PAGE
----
The Agenda

On Work-Sharing

Consider the following op-ed from Dean Baker and Kevin Hassett in the Los Angeles Times on work-sharing.

Currently, firms mostly respond to weak demand by laying off workers. Under a work-sharing program, firms are encouraged by government policy to spread a small amount of the pain across many workers. 

In Germany, for example, which has used work-sharing aggressively in this downturn, a typical company might reduce the hours of 50 workers by 20% rather than laying off 10 workers. The government would then provide a tax credit to make up for most of the lost pay, with the employer kicking in some as well. In a typical arrangement, a worker might see his weekly hours go down by 20%, and his salary go down by about 4%. 
This policy has kept the unemployment rate in Germany from rising even though the country has seen a sharper decline in GDP than the United States. The Netherlands, which also uses work-sharing, has managed to keep its unemployment rate near 4% even though its GDP also has fallen more steeply than in the United States.

One reason this idea appeals to me is that we’re spending staggering sums on extending unemployment benefits, and this comes at a high cost, both direct and indirect. The Pew Fiscal Analysis Initiative has a new study on long-term unemployment, which is far higher than it was in the early 1980s. The report is alarming: 44 percent of unemployed Americans have been unemployed for at least six months. During the early 1980s, in contrast, the long-term unemployed were only 26 percent of the total. Remarkably, the number of unemployed Americans who’ve been out of work for a year or longer is 23 percent.

Over the last five years, the Pew study notes that unemployment insurance spending has gone from $33 billion to $168 billion. Half of that $168 billion in FY 2010 has gone to the long-term unemployed. This further helps cushion the blow, and it can allow an unemployed person to be somewhat choosier about her next job. That might be a good thing. But it’s certainly very expensive. And it certainly seems as though the relative generosity of unemployment benefits is at least part of the reason people are taking a longer time to find jobs.

To be sure, Paul Krugman and many others economists find this idea implausible. They see the central problem as weak demand, and if anything they see extensions of unemployment benefits as prudent fiscal stimulus rather than a tradeoff between compassion and economic efficiency. Plenty of smart people disagree on this question. Casey Mulligan, for example, is convinced that a spate of employment-reducing policies are the key economic culprit.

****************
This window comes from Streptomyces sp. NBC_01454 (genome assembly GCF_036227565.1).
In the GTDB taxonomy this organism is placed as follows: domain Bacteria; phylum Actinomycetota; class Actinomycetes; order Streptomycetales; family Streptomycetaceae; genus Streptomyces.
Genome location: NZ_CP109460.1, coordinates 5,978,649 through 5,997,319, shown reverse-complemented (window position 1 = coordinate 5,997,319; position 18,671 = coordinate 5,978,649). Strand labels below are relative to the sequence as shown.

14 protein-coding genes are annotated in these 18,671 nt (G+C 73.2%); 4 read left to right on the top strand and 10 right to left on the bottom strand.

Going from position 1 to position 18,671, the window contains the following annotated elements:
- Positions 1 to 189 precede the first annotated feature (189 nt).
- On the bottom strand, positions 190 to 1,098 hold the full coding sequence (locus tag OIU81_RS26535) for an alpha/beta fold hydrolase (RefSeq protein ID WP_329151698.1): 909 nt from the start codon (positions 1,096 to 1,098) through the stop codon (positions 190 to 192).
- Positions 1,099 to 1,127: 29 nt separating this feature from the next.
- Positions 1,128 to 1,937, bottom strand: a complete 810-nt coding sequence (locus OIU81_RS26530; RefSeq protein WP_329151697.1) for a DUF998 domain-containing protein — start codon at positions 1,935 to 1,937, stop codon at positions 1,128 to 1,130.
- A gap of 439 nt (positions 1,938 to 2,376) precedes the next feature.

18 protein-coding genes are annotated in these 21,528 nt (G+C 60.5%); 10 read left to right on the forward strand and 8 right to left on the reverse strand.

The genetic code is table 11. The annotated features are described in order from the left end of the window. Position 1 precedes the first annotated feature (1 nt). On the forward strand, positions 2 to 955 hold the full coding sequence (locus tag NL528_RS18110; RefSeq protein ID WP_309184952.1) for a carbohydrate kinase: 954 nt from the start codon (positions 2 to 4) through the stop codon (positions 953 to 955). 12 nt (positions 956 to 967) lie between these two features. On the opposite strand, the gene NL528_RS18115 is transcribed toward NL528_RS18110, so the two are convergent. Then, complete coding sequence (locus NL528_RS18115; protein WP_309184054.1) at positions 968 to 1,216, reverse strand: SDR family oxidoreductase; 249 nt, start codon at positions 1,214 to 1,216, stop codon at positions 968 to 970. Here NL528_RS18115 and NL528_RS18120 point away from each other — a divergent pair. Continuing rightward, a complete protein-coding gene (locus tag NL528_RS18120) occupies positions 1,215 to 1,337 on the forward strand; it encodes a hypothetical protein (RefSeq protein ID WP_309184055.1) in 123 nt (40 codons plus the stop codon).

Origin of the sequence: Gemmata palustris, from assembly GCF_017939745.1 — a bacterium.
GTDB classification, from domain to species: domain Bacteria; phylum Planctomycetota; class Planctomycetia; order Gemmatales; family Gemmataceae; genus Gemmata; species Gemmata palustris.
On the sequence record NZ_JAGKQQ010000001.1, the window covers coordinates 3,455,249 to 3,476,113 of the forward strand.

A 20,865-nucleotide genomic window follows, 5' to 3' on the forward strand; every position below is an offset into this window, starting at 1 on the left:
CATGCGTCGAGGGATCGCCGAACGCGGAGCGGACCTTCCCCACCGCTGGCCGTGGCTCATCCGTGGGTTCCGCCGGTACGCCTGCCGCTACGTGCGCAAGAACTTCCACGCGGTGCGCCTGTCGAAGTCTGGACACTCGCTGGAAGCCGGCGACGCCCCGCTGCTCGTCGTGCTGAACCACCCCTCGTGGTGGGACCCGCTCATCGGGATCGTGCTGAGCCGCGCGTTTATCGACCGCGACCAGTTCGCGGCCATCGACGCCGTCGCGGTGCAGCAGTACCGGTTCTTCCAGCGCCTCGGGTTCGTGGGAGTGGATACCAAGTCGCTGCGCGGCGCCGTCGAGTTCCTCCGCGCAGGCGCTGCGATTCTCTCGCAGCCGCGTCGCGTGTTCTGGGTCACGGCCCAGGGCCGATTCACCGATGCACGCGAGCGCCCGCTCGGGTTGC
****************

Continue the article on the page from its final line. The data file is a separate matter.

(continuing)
My strong inclination is to believe that Mulligan is right: if implicit marginal taxes are increased through the advent of new means-tested programs, it seems likely that it will have an impact on work effort. And if unemployment benefits were precipitously withdrawn, more people would take jobs they consider undesirable but tolerable relative to the alternative. This, in turn, could help get the economy back on track. Mulligan writes:

In my view, people spend less as a CONSEQUENCE of problems of supply — they recognize that their incomes will be low so that spend less especially on durable goods like cars. While the entire economy suffers from a lack of supply, specific industries like manufacturing are disproportionately affected, so to them the recession is in fact largely a lack of demand.

Yet as Mulligan goes on to explain,

If all industries suffered from a lack of demand, we would see economy-wide labor usage and output falling in about the same proportion.

And that hasn’t been the case.

I wonder what Mulligan would make of the work-sharing proposal, which looks like an effort to tackle the incentives problem for workers and employers alike. 

[W]ith a work-sharing arrangement, workers would keep their jobs while effectively dividing up the unemployment benefits that they could receive if they were laid off. For example, if a furlough requires them to take every fourth week off, instead of a 25% cut in pay, their pay would fall only 5% to 10%. The additional money could come from either the state unemployment insurance program or a new federal tax credit.

The cost to the government of going this route would be roughly the same as with the current unemployment insurance program. The big difference is that instead of unemployment benefits that effectively pay people for not working, we would be paying people for working shorter hours. 

The benefits are clear. More people would stay in the workforce, and, as Baker and Hassett explain, it could help ease the recovery:

In addition to lifting net job creation, this policy also would accelerate the recovery. As firms ramp up production, the workers they need to do the work will already be on staff. Firms can avoid spending time and money searching for new workers.

One downside is that it would prove just as costly as the status quo, albeit while mitigating the perverse consequences of a more straightforward extension.

Reihan Salam is president of the Manhattan Institute and a contributing editor of National Review.

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